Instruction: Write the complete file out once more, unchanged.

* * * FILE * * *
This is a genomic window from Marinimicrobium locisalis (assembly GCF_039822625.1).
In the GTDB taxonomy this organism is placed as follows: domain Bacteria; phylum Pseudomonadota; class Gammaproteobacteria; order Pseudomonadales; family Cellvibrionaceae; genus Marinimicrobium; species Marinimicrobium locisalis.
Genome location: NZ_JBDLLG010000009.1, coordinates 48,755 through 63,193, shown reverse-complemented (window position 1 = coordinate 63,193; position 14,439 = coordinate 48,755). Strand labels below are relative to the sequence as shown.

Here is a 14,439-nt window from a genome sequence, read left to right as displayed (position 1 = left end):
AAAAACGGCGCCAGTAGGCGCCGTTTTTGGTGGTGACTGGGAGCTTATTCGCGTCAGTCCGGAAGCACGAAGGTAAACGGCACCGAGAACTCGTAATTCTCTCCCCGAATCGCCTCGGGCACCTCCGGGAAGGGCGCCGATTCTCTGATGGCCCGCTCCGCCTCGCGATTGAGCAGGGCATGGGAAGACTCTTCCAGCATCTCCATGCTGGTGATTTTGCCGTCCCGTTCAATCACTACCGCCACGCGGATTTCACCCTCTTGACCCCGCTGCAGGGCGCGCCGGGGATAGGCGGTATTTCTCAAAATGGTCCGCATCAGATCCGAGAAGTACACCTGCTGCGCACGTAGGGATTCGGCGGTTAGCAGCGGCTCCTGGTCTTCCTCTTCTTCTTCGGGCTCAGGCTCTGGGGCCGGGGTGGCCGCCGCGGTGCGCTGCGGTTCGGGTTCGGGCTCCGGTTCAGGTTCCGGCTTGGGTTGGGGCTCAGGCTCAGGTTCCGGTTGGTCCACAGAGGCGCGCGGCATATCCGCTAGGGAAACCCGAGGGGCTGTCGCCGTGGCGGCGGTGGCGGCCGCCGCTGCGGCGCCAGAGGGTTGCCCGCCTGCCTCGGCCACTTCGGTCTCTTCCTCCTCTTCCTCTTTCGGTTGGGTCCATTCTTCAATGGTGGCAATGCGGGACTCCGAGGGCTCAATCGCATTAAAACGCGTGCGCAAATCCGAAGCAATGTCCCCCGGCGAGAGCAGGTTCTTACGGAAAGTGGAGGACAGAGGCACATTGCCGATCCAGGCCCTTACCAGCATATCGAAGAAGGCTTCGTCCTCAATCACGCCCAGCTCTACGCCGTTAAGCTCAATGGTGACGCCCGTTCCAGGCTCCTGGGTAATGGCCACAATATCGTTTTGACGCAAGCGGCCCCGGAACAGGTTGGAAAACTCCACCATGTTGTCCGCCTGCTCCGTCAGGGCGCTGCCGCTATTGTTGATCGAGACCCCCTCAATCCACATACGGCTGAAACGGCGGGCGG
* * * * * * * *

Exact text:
This is a genomic window from Marinimicrobium locisalis (assembly GCF_039822625.1).
In the GTDB taxonomy this organism is placed as follows: domain Bacteria; phylum Pseudomonadota; class Gammaproteobacteria; order Pseudomonadales; family Cellvibrionaceae; genus Marinimicrobium; species Marinimicrobium locisalis.
Genome location: NZ_JBDLLG010000009.1, coordinates 48,755 through 63,193, shown reverse-complemented (window position 1 = coordinate 63,193; position 14,439 = coordinate 48,755). Strand labels below are relative to the sequence as shown.

Here is a 14,439-nt window from a genome sequence, read left to right as displayed (position 1 = left end):
AAAAACGGCGCCAGTAGGCGCCGTTTTTGGTGGTGACTGGGAGCTTATTCGCGTCAGTCCGGAAGCACGAAGGTAAACGGCACCGAGAACTCGTAATTCTCTCCCCGAATCGCCTCGGGCACCTCCGGGAAGGGCGCCGATTCTCTGATGGCCCGCTCCGCCTCGCGATTGAGCAGGGCATGGGAAGACTCTTCCAGCATCTCCATGCTGGTGATTTTGCCGTCCCGTTCAATCACTACCGCCACGCGGATTTCACCCTCTTGACCCCGCTGCAGGGCGCGCCGGGGATAGGCGGTATTTCTCAAAATGGTCCGCATCAGATCCGAGAAGTACACCTGCTGCGCACGTAGGGATTCGGCGGTTAGCAGCGGCTCCTGGTCTTCCTCTTCTTCTTCGGGCTCAGGCTCTGGGGCCGGGGTGGCCGCCGCGGTGCGCTGCGGTTCGGGTTCGGGCTCCGGTTCAGGTTCCGGCTTGGGTTGGGGCTCAGGCTCAGGTTCCGGTTGGTCCACAGAGGCGCGCGGCATATCCGCTAGGGAAACCCGAGGGGCTGTCGCCGTGGCGGCGGTGGCGGCCGCCGCTGCGGCGCCAGAGGGTTGCCCGCCTGCCTCGGCCACTTCGGTCTCTTCCTCCTCTTCCTCTTTCGGTTGGGTCCATTCTTCAATGGTGGCAATGCGGGACTCCGAGGGCTCAATCGCATTAAAACGCGTGCGCAAATCCGAAGCAATGTCCCCCGGCGAGAGCAGGTTCTTACGGAAAGTGGAGGACAGAGGCACATTGCCGATCCAGGCCCTTACCAGCATATCGAAGAAGGCTTCGTCCTCAATCACGCCCAGCTCTACGCCGTTAAGCTCAATGGTGACGCCCGTTCCAGGCTCCTGGGTAATGGCCACAATATCGTTTTGACGCAAGCGGCCCCGGAACAGGTTGGAAAACTCCACCATGTTGTCCGCCTGCTCCGTCAGGGCGCTGCCGCTATTGTTGATCGAGACCCCCTCAATCCACATACGGCTGAAACGGCGGGCGG